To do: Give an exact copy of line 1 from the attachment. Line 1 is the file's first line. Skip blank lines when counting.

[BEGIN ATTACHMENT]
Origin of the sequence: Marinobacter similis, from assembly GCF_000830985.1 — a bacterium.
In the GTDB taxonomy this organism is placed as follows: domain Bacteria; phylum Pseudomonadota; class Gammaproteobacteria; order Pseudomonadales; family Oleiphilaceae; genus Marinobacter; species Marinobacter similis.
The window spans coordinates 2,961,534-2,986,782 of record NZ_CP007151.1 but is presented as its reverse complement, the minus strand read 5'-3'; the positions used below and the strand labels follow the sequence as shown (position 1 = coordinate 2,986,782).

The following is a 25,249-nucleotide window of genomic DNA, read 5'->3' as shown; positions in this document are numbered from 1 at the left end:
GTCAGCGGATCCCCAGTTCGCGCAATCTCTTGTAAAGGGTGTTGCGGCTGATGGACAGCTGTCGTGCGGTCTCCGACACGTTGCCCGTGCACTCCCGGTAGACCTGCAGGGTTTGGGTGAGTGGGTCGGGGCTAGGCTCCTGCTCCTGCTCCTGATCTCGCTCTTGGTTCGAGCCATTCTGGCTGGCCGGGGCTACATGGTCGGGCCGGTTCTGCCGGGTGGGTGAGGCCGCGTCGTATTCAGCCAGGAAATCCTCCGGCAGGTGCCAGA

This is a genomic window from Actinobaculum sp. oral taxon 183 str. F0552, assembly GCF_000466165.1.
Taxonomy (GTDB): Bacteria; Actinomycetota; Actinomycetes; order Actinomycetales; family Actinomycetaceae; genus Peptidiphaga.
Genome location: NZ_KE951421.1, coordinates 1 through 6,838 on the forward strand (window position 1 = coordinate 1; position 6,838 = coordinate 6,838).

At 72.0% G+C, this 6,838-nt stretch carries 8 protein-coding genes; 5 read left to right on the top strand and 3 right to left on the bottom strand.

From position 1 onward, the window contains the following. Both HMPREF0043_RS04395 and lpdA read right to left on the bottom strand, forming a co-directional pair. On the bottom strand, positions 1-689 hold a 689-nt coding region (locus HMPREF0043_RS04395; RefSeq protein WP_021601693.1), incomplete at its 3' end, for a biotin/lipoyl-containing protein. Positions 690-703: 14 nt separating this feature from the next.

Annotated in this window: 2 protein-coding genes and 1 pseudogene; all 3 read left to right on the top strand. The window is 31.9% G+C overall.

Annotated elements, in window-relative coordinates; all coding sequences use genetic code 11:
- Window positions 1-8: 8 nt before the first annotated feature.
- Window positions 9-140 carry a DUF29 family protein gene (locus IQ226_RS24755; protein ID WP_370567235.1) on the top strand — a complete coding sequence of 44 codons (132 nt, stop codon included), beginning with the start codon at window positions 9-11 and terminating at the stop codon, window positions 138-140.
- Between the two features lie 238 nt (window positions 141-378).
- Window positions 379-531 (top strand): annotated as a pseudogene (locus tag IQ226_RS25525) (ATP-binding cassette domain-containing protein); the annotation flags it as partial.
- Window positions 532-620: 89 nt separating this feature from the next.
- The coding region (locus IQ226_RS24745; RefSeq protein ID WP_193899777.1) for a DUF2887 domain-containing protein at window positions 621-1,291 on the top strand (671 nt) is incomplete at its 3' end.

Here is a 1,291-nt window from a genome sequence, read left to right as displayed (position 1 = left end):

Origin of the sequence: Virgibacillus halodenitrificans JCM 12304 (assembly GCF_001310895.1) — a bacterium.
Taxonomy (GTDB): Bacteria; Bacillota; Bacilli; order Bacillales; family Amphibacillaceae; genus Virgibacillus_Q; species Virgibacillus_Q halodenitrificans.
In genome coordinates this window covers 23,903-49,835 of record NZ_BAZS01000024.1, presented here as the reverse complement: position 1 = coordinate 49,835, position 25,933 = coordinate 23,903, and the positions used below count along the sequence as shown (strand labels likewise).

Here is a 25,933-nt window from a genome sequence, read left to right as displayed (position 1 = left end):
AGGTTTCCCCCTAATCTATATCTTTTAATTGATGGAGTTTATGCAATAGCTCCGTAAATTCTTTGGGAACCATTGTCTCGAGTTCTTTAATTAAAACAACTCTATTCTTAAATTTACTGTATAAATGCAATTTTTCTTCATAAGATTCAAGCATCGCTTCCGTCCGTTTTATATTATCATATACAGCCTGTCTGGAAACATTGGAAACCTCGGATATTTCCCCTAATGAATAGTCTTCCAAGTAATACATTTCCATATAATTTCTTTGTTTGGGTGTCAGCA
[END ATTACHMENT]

Origin of the sequence: Marinobacter similis, from assembly GCF_000830985.1 — a bacterium.